Danish oil product tanker company Torm sees an even better second quarter after bumper first three months, and a potential fallout from floating storage may be limited by a revival in gasoline demand.
Executive director Jacob Meldgaard said in an interview with S&P Global Platts that “even if we have a slide in freight rates currently, it is from a very high level, and I expect we will have a result in Q2 that will outperform Q1.”
Meldgaard noted that the “lucrative second quarter” comes from two types of storage: the current logistical inefficiencies in the value chain causing unintentional floating storage and an actual increased interest in floating storage through improved market structure.
The first arises from operational issues from on land storage where “tanks are up their brim” and is more prevalent in the oil product space, he explained. The latter stems from a contango in the oil price, where the forward price is higher than the prompt, and is a bigger factor for crude, he added.
Meldgaard spoke after Torm recorded its strongest first-quarter results in a decade, in which it achieved time charter equivalent rates of $23,643 a day compared with $17,949 a year earlier.
“The strong start has continued and has further enhanced so far in Q2 where Torm has secured record bookings, with 69% of the earning days covered at $29,188 a day,” Meldgaard said.
Torm said the booming product tanker market was boosted by a bullish crude tanker market and up to 53% of the LR2 fleet trading dirty. It said that high product exports out of China due to lower domestic demand as a result of the coronavirus pandemic and significant delays at the Panama Canal provided further support.
The group said the strong market had continued into Q2 due to a significant oversupply of oil products and a sharp decrease in spot oil prices. The bullish conditions have driven product tanker freight rates to record highs so far in Q2.
GASOLINE COULD BE KEY
With gasoline making up about 14% of global consumption in the product tanker market, Meldgaard sees a potential bright spot after the floating storage bonanza ends. The Torm CEO said “even without the economy coming out of lockdown, you are already seeing individual behavior shifting to driving in cars in the biggest market we have.”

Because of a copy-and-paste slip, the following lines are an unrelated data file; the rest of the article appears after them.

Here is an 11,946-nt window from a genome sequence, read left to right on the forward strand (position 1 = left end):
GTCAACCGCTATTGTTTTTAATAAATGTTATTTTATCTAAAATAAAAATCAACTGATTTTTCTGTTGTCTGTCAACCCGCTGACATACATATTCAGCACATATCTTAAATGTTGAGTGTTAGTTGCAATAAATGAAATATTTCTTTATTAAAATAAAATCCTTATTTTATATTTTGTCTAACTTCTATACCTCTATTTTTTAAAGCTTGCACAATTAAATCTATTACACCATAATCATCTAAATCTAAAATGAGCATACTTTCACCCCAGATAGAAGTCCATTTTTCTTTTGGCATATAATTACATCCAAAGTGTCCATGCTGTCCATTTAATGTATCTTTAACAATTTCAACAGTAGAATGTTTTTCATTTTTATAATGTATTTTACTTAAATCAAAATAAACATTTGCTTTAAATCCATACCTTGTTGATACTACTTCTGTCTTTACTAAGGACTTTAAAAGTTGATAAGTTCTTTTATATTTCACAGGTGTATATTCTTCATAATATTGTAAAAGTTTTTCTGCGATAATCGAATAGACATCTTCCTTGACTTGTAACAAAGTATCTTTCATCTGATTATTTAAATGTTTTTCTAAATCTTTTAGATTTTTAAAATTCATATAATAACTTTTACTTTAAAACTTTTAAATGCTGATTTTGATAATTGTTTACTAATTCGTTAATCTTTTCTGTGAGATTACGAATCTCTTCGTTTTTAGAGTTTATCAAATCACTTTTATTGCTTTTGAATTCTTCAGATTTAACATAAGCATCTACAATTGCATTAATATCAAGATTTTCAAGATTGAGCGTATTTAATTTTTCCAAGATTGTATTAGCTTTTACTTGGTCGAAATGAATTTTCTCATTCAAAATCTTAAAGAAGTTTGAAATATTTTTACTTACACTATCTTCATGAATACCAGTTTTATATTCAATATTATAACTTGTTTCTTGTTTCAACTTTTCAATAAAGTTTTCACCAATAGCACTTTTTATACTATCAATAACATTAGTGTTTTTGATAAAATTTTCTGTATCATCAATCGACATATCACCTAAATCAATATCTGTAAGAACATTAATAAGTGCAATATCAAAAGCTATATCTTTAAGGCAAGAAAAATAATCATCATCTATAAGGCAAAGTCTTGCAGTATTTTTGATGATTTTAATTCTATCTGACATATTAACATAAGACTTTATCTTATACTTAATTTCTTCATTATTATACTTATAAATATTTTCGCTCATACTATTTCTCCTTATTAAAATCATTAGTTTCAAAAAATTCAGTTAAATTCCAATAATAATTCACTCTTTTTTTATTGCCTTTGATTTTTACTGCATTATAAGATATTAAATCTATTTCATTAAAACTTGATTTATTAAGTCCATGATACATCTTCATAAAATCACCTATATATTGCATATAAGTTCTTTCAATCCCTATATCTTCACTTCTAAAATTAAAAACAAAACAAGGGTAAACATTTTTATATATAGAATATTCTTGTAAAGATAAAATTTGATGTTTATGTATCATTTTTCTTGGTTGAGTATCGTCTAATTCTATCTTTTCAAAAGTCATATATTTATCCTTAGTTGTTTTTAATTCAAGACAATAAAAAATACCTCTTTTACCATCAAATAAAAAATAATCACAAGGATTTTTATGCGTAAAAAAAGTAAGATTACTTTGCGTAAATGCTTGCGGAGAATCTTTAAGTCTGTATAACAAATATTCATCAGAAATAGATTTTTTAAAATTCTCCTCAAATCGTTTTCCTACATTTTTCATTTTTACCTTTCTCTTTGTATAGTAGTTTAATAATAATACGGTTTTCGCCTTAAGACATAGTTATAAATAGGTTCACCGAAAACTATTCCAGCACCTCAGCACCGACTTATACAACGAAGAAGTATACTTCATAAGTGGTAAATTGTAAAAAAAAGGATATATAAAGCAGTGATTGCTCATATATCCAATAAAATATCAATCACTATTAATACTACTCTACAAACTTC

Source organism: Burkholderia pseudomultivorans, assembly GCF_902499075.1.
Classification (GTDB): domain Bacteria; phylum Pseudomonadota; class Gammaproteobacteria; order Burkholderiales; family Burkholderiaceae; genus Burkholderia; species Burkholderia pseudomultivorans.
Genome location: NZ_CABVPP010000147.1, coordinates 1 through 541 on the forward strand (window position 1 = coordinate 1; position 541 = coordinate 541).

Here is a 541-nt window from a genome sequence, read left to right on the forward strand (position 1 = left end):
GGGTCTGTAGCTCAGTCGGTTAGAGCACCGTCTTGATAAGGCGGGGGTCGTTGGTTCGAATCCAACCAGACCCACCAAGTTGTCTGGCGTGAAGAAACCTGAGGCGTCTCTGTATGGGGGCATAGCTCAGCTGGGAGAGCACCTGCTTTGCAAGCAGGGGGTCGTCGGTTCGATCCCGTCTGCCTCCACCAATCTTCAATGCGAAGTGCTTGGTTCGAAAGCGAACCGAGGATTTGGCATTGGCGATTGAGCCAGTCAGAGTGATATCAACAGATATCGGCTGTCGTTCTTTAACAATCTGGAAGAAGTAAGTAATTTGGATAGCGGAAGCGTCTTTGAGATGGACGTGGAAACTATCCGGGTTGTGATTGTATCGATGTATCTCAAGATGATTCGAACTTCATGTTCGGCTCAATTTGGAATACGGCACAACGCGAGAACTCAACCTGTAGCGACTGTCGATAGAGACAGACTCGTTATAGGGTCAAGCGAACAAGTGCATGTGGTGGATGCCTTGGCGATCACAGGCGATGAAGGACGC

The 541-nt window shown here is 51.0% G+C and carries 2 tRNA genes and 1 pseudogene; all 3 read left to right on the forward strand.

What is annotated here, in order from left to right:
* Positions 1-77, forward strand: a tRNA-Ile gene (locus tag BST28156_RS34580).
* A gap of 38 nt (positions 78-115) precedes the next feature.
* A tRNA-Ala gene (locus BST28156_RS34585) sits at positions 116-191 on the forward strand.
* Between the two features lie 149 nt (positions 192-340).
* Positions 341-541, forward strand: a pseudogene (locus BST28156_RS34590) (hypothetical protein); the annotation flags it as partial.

He pointed that gasoline demand could bounce back more strongly as consumers switch to cars for longer journeys in the US over flights and trains given the challenges around the COVID-19 pandemic.
“There will be an unwinding on one side of floating storage and inefficiencies as economies come back, but there may be areas where consumption patterns are actually higher potentially,” Meldgaard suggested.
Gasoline went down in the first half of April to 5 million b/d and has increased by almost 50% to 7.4 million b/d, Meldgaard said, noting that gasoline is the most significant part of the product tanker market “by some distance.”
SCRUBBERS ON TRACK
The Danish group said that it expects to install a total of 49 scrubbers, showing no sign of wavering despite the narrowing in the spread between high sulfur fuel oil and very low sulfur fuel oil.
As of March 31, Torm had installed 32 scrubbers and as of May 14, Torm has installed 37 scrubbers, the company said.
“Of the remaining 12 installations, one is expected to be conducted in the second quarter and nine in the third quarter. The remaining two scrubbers will be installed on the two LR2 newbuildings to be delivered in the fourth quarter of 2021,” it said.
Some shipping companies have been canceling scrubbers as the economics of investing in gas exhaust cleaning systems comes into question with cheaper premium fuels, although many analysts still see the long-term benefit in them.
Meldgaard said “a balanced approach has been working well for us” with half the fleet installed with scrubbers and half the fleet running on cleaner fuels.
It said delays to scrubber retrofits and newbuilding deliveries from Asian shipyards indicate lower-than-expected global net fleet growth in 2020, while lower ordering indicates lower global fleet growth at a time when the product tanker order book relative to the fleet is already at a record level.